Salon.com's Joan Walsh writes that Liz Cheney, appearing on Larry King's TV show, defended the "birther" movement, which insists that Barack Obama is not a natural-born U.S. and thus should not be president. King apparently showed the video I wrote about yesterday, of GOP moderate Rep. Mike Castle of Delaware getting yelled at and booed by wingnuts. Then, Walsh writes,
and after Carville denounced them as a "poor, pathetic" fringe group, King gave Cheney a chance to distance herself from them. But Cheney demurred, telling King the Birther movement exists because "People are uncomfortable with a president who is reluctant to defend the nation overseas."
Seriously? Might someone point out to her that the birther movement predates the Obama presidency?
Apparently the Castle video is giving the media an in on reporting on the birthers. Chris Matthews featured it on Hardball this evening as well, dissecting Rep. John Campbell, a California Republican. Campbell is co-sponsoring a bill that requires presidential candidates to prove that they were born in the United States. He makes the, ahem, argument that the bill is not a sop to the wing-nuts in his party, but that it's just meant to clear up (presumably legitimate) confusion on the matter. "Wouldn't you want to know that, that they meet those requirements before they run?" he asked.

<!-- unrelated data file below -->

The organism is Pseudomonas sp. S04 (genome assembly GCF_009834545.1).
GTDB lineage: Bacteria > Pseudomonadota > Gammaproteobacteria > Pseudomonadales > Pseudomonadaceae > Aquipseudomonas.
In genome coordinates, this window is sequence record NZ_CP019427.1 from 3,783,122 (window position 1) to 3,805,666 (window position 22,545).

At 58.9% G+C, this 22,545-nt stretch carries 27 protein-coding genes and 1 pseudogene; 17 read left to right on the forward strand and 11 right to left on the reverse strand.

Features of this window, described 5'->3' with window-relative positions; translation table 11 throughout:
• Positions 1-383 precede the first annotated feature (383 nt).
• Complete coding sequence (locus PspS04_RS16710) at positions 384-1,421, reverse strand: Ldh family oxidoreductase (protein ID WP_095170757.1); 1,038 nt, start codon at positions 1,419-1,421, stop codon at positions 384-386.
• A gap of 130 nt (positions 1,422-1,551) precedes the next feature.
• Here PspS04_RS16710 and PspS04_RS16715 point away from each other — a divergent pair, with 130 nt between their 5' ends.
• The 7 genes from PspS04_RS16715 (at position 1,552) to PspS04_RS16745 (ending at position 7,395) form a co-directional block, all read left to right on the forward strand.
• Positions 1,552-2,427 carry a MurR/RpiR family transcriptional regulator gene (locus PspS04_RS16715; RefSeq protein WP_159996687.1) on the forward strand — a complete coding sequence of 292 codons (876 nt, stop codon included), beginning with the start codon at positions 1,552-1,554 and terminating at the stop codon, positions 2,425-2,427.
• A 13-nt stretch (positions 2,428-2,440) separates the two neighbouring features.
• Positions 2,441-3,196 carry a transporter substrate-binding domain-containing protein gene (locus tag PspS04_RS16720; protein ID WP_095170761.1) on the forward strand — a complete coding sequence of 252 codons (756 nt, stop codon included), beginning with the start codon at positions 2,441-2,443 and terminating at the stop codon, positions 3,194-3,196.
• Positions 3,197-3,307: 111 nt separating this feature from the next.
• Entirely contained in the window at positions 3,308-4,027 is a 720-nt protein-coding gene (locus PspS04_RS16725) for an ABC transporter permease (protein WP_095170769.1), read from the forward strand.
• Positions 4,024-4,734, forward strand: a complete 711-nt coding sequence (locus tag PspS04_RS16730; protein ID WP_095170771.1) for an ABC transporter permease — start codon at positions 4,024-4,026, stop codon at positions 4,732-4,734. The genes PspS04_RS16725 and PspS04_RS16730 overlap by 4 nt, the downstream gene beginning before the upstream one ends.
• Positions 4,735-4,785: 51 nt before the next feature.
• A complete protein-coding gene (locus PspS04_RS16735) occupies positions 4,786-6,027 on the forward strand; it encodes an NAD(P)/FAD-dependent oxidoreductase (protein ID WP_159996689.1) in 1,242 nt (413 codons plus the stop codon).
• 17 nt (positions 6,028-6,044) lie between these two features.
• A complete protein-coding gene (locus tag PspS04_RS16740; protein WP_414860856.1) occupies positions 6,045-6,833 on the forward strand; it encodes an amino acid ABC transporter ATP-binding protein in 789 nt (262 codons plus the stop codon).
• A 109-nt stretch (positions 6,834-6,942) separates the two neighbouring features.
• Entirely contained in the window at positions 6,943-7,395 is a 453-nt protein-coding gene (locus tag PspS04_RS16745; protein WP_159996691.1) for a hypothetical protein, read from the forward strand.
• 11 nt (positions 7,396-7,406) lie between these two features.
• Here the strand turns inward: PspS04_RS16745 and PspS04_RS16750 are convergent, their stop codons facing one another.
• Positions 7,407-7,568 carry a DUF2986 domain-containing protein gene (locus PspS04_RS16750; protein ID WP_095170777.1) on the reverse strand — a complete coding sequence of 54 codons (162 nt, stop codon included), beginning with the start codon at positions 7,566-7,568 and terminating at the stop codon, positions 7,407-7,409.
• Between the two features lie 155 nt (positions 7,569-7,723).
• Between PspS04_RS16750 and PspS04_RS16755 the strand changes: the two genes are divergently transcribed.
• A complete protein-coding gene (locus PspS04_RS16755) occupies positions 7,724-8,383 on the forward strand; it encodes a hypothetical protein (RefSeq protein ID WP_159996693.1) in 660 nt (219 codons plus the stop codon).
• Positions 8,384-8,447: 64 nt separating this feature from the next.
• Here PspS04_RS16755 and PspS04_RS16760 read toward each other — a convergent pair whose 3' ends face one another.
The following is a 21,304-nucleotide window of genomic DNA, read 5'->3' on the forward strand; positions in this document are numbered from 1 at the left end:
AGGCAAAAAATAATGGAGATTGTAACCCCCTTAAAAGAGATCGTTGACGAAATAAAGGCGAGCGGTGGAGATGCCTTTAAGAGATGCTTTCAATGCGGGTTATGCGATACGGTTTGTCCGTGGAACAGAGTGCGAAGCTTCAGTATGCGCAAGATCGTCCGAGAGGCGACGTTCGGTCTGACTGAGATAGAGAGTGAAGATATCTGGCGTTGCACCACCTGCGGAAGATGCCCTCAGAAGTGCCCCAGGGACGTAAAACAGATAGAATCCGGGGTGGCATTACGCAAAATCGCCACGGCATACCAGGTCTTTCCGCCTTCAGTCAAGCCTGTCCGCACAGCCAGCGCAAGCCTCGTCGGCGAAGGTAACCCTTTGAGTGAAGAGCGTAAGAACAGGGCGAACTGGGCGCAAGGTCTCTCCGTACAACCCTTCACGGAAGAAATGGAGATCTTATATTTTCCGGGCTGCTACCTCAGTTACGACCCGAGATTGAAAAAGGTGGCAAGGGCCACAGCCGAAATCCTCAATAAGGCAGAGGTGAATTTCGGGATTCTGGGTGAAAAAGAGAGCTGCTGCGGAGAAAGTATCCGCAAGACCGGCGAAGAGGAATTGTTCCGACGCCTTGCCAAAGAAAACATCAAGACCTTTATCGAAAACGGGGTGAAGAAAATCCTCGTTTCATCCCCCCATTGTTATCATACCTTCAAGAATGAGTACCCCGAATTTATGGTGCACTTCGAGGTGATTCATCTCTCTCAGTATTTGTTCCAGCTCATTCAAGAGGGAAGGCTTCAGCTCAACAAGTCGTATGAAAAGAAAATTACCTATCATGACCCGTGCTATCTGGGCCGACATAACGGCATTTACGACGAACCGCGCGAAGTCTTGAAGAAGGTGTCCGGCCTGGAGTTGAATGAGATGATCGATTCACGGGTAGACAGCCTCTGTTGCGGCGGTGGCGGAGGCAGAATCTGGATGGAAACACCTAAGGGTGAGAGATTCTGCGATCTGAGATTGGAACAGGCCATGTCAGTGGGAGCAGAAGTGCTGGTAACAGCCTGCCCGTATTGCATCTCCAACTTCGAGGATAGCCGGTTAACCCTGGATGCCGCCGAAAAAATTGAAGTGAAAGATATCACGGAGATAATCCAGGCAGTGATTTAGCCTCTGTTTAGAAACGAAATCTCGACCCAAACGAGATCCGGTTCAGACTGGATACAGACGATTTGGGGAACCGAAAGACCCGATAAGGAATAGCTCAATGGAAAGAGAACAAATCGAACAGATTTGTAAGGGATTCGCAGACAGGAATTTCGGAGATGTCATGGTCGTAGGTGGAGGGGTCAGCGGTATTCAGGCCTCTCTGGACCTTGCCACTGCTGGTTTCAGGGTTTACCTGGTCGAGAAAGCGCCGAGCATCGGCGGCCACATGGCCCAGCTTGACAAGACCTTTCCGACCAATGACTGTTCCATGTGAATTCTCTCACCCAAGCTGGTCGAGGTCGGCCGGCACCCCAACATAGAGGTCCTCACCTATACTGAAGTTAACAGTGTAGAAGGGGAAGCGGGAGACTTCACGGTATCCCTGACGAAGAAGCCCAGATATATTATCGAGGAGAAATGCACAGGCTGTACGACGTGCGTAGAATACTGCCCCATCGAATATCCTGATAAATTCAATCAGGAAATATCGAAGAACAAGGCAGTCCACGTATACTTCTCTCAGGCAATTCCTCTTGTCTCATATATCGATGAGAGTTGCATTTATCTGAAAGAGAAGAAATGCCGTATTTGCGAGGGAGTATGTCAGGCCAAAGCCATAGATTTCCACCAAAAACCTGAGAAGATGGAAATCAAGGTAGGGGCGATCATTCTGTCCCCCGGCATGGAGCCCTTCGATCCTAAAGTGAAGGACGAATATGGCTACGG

Well two points. One is that I thought conservatives opposed things like hate crime laws because they are redundent. The Constitution already says that you have to be a citizen. So at best all this law would do is demand that presidential candidates prove that they are not guilty of fraud or unconstitutional behavior. Innocent until proven guilty ... unless you've got a foreign-sounding name?
But of course I make the mistake of assuming rationality when talking about what is in fact either irrationality or cheap hucksterism. Matthews had it right when he told Campbell, "You are playing to the crazies."